Prevent and/or Heal Plantar Fasciitis:

plantar1This problem resembles the pandemic issue of identity theft. Most people I talk to either has, had or knows someone who’s had pain resulting in plantar fasciitis. It seems to be common in our society; so let me help you understand how to prevent and/or treat the problem.

First realize that your feet are the most important and most-utilized body part in your body, so take good care of them. As a general rule, women take care of their feet, especially since they wear sandals. Unfortunately, men are known to forget that their feet even exist until they have pain. Guys, cut your toe nails and if you suffer from nail fungus, address that with a podiatrist. It will not go away on its own.

Understanding how our body works is the first step, so I will explain what happens when you grow up. The arches of your feet are the spring boards for your body. So if you are born with a high arch, you have a lot of spring; if you have flat feet, you are more prone to plantar, ankle and knee issues. It all depends on how active you are and if you are a runner, in which case you might bounce on your feet thousands of times just in a run depending on your running distance. In any event, as we mature, the body naturally loses some of the spring in the arch, and the bottom of your feet will get tighter, if you will.

By the way, the plantar is what covers the entire bottom of the foot, starting behind the toes and goes all the way to the heel where it attaches. So when you walk too far a distance without stretching, wear the wrong shoes or jump repetitively, like in running, playing tennis or aerobics, the bottom of your feet get too much abuse, atrophy (or shrink), and you end up with a shorter plantar than you need for comfort.

There is a way to condition your plantar. You must stretch not only the bottom of your feet but everything leading to the foot. I mean that it is instrumental to stretch your calves, not only the belly of the calf but also the sides. The bottom of your feet also need to be stretched by bending your toes upwards and downwards. It is highly recommended to exercise your plantar in order to keep it playable. A good way to do that is to drop a wash cloth on the shower floor and curl your toes as if you were trying to pick up the cloth, and do it repetitively.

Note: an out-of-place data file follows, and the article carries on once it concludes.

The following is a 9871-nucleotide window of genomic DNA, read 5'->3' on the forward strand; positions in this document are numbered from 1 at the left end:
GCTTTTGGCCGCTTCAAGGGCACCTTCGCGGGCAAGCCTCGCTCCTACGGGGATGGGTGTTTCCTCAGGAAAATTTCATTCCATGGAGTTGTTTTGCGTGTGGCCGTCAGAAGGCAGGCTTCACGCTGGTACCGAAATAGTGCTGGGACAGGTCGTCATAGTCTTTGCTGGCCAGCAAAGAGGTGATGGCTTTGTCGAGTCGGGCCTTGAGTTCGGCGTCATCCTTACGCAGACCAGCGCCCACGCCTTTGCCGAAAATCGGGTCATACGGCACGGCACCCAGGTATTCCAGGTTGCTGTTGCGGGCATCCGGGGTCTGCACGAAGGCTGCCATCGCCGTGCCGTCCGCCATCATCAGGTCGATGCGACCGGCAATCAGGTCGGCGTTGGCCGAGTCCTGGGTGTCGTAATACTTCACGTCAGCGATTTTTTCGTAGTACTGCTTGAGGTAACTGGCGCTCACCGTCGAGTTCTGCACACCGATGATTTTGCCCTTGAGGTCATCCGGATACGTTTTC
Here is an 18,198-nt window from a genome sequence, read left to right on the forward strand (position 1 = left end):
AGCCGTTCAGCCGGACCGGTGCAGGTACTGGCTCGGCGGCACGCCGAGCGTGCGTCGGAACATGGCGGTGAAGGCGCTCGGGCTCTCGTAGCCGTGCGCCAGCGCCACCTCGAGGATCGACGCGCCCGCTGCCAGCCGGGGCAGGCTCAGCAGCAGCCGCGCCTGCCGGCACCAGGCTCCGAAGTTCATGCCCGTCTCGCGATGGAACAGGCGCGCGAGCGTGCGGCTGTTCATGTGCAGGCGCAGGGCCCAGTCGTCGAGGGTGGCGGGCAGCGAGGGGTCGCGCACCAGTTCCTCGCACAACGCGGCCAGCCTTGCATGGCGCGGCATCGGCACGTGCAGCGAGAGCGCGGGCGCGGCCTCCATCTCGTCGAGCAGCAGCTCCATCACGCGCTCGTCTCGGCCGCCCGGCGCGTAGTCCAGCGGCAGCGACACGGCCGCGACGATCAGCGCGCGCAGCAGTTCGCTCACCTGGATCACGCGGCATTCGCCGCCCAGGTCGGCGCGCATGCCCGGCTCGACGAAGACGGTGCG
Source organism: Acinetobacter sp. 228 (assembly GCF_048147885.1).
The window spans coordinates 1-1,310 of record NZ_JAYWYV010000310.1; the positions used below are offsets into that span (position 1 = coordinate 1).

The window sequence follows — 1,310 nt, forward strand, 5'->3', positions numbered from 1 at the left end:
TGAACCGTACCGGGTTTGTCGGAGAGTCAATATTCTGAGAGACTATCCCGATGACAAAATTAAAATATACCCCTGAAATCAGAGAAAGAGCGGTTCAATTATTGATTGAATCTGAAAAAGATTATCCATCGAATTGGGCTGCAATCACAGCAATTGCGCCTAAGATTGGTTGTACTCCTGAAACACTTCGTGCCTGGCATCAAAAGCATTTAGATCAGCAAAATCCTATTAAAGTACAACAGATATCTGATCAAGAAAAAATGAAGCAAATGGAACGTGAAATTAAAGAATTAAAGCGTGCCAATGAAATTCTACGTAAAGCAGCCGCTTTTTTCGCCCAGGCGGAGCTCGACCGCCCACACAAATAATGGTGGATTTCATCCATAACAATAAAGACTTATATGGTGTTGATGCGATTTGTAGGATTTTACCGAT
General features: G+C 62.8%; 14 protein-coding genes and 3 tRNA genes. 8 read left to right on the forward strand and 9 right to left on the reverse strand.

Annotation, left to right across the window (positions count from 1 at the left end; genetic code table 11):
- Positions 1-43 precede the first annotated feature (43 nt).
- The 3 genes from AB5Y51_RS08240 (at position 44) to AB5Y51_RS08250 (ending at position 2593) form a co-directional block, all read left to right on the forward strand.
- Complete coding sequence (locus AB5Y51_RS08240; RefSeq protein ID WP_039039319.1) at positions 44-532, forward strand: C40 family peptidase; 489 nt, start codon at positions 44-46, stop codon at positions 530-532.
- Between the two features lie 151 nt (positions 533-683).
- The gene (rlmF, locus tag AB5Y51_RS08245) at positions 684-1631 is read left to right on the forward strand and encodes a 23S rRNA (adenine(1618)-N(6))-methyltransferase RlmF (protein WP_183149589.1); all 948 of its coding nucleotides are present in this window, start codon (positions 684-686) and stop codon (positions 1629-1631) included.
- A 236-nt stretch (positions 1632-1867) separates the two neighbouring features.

As a fitness professional, I always add foot rolling to the equation. If your plantar is acutely tender because you have already waited too long, use an iced container (like a frozen plastic water bottle or soda can) and roll your heal and foot on it after a day with too much action. Contact us about other great tools you can use to soften the already-tight plantar. Receiving deep Achilles’ tendon massage is also very helpful as well as rolling on a hard surface to help break down the calcification under the heel. Both techniques are very painful at first but will give you improvement quickly.

Let’s talk about your shoes. You can really aggravate your situation by wearing flat shoes without any arch support, closed or opened toes. I’m not talking about exercise shoes; I’m talking about these cute, flat sandals, Ladies, or flip flops, Guys. Wearing a shoe with a little raised heal results in less pressure on the plantar and, therefore, less inflammation and pain. This is the place where women have an advantage over men. Going back to exercise shoes, make sure to read our blog about how to choose the right shoe size.

The next step is therapeutic manipulation and more injury-specific exercises. For more information, contact our coaches at VirtualFitness1.

To step out of bed and walk painlessly is freedom.

Take a step in the right direction.

Your Coach

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